devotional

LOCAL DIOCESAN NEWS

St. Padre Pio Relics

On Friday, April 6, at Sacred Heart of Jesus Catholic Church in Baton Rouge from 11 AM to 8 PM, the people of the diocese will have the opportunity to venerate the relics of St. Padre Pio, “Italy’s most beloved saint,” canonized by St. John Paul II in 2002. For more information, visit the church website: www.sacredheartbr.org

Diocesan News Page

 

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For the convenience of our readers, a four-page, abridged set of monthly Stewardship Today articles is available as a downloadable PDF file.

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Planned Giving

Turn Your Annual Gift into a Forever Gift


Annual gifts are a critical lifeline to the Catholic Diocese of Baton Rouge. Without them, we couldn’t fund our work. If you’re an annual donor, you know firsthand the satisfaction that comes from making a difference—and we deeply appreciate your generosity. But as you look to the future, you may wonder what will happen to the programs made possible through your gifts once you’re gone. How can you make sure your generosity continues forever?

Read more . . .

And, for additional information concerning Diocese of Baton Rouge Planned Giving options, please visit the “Plan My Legacy” page through the Office of Stewardship website:http://officeofstewardship.planmylegacy.org

For More Than a Paycheck

finance april2018She just works for a paycheck. “He works for pay.” Who do those statements describe? Recent studies indicate employees desire generous benefit packages too, the option to work from home, flexible work hours, additional vacation, assistance with tuition, and perks as varied as gym memberships and an onsite day care even more. So, who works for pay alone? The “hired gun” maybe, or employees with a mercenary spirit. A steward is unselfishly committed to more, and so are shepherds—those who lead sheep, and those who lead us. Who works for pay alone? The wolf, the one who “has no concern for the sheep.”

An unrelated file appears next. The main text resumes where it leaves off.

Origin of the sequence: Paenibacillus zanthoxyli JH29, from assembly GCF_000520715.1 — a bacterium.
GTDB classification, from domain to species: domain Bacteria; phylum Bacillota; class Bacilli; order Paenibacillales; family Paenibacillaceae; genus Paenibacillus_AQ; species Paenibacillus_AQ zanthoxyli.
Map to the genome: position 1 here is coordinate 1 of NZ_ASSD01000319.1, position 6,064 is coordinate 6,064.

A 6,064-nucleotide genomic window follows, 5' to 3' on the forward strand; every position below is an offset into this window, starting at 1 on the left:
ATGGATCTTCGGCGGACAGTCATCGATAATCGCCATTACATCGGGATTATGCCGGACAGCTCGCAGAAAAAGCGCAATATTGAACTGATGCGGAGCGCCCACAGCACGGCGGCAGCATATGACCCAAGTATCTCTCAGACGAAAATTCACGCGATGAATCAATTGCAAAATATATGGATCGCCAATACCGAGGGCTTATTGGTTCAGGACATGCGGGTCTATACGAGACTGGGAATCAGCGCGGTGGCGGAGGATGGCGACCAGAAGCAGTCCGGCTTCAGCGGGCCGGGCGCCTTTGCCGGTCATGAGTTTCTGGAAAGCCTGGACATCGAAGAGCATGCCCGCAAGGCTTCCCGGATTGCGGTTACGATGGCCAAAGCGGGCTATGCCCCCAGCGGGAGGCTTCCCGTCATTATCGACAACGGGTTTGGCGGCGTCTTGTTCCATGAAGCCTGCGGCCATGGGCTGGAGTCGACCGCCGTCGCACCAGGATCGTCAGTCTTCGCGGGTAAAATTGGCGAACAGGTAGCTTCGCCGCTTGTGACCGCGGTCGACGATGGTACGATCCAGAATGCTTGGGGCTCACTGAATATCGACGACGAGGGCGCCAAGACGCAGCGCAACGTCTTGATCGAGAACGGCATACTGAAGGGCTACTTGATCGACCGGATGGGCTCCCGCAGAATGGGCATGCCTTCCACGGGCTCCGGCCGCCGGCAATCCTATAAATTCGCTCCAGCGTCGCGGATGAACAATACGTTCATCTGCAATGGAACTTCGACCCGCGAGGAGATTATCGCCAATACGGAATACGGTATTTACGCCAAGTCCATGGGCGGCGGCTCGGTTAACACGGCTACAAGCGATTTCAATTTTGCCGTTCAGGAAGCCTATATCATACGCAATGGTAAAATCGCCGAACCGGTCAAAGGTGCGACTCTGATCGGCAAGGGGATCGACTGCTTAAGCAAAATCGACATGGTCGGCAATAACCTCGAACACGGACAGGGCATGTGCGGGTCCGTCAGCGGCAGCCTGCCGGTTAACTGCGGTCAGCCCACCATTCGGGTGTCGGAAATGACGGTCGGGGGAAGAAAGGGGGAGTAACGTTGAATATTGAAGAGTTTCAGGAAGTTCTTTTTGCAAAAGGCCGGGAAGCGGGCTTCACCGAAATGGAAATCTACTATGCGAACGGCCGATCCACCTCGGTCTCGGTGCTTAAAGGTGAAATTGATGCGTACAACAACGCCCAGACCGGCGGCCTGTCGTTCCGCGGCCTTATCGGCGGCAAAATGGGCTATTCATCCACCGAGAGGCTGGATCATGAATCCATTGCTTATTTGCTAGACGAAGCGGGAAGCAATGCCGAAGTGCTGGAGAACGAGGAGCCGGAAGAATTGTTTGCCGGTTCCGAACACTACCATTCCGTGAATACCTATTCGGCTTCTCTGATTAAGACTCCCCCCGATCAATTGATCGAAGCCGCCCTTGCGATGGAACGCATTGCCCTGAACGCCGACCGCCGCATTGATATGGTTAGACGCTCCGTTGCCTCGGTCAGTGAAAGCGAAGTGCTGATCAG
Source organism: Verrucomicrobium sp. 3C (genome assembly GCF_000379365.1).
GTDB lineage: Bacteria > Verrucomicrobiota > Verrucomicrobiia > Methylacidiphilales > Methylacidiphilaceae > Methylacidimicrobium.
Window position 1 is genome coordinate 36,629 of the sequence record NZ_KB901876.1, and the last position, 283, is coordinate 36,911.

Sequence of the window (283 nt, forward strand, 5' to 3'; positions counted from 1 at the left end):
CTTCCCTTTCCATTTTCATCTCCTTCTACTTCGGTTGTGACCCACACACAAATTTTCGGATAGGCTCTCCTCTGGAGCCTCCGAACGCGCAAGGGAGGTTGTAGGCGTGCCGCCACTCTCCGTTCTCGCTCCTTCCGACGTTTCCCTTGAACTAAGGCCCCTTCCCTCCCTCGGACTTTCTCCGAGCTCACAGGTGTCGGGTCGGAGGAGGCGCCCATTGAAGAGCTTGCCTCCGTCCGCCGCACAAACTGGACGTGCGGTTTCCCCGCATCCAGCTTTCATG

“ ‘I am the good shepherd. A good shepherd lays down his life for the sheep. A hired man, who is not a shepherd and whose sheep are not his own, sees a wolf coming and leaves the sheep and runs away, and the wolf catches and scatters them. This is because he works for pay and has no concern for the sheep. I am the good shepherd, and I know mine and mine know me, just as the Father knows me and I know the Father; and I will lay down my life for the sheep. I have other sheep that do not belong to this fold. These also I must lead, and they will hear my voice, and there will be one flock, one shepherd. This is why the Father loves me, because I lay down my life in order to take it up again. No one takes it from me, but I lay it down on my own. I have power to lay it down, and power to take it up again. This command I have received from my Father’ ” (John 10:11-18).

Stewardship Today is a monthly devotional newsletter designed to assist Catholics everywhere in developing a greater understanding of the role of stewardship in everyday life.
All we are, and all we possess, are gifts from God for our use and for the blessing of others. Through wise stewardship, we invest our time, our talents and our treasures to the glory of God.

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